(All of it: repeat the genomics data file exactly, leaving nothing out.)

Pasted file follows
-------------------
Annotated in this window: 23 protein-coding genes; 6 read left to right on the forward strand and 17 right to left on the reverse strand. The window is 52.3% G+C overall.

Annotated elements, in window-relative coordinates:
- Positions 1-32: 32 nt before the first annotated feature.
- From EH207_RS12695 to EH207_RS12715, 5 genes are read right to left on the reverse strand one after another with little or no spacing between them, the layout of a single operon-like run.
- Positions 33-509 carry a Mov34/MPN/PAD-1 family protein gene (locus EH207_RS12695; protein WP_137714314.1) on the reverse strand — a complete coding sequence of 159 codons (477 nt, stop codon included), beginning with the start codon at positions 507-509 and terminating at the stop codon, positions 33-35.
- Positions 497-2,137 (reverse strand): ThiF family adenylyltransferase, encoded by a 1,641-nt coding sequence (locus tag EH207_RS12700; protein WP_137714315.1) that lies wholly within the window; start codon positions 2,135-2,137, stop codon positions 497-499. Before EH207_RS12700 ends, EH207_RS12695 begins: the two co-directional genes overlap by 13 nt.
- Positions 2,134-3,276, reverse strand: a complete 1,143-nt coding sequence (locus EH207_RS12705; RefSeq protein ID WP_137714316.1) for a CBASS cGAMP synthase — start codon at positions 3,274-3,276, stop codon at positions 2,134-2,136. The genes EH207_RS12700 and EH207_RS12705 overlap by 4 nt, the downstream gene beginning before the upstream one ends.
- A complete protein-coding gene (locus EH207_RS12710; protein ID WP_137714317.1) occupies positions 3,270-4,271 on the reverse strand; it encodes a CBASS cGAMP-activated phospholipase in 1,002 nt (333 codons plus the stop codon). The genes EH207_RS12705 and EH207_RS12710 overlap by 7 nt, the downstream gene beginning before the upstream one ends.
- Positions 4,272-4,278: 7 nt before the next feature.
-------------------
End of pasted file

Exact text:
Annotated in this window: 23 protein-coding genes; 6 read left to right on the forward strand and 17 right to left on the reverse strand. The window is 52.3% G+C overall.

Annotated elements, in window-relative coordinates:
- Positions 1-32: 32 nt before the first annotated feature.
- From EH207_RS12695 to EH207_RS12715, 5 genes are read right to left on the reverse strand one after another with little or no spacing between them, the layout of a single operon-like run.
- Positions 33-509 carry a Mov34/MPN/PAD-1 family protein gene (locus EH207_RS12695; protein WP_137714314.1) on the reverse strand — a complete coding sequence of 159 codons (477 nt, stop codon included), beginning with the start codon at positions 507-509 and terminating at the stop codon, positions 33-35.
- Positions 497-2,137 (reverse strand): ThiF family adenylyltransferase, encoded by a 1,641-nt coding sequence (locus tag EH207_RS12700; protein WP_137714315.1) that lies wholly within the window; start codon positions 2,135-2,137, stop codon positions 497-499. Before EH207_RS12700 ends, EH207_RS12695 begins: the two co-directional genes overlap by 13 nt.
- Positions 2,134-3,276, reverse strand: a complete 1,143-nt coding sequence (locus EH207_RS12705; RefSeq protein ID WP_137714316.1) for a CBASS cGAMP synthase — start codon at positions 3,274-3,276, stop codon at positions 2,134-2,136. The genes EH207_RS12700 and EH207_RS12705 overlap by 4 nt, the downstream gene beginning before the upstream one ends.
- A complete protein-coding gene (locus EH207_RS12710; protein ID WP_137714317.1) occupies positions 3,270-4,271 on the reverse strand; it encodes a CBASS cGAMP-activated phospholipase in 1,002 nt (333 codons plus the stop codon). The genes EH207_RS12705 and EH207_RS12710 overlap by 7 nt, the downstream gene beginning before the upstream one ends.
- Positions 4,272-4,278: 7 nt before the next feature.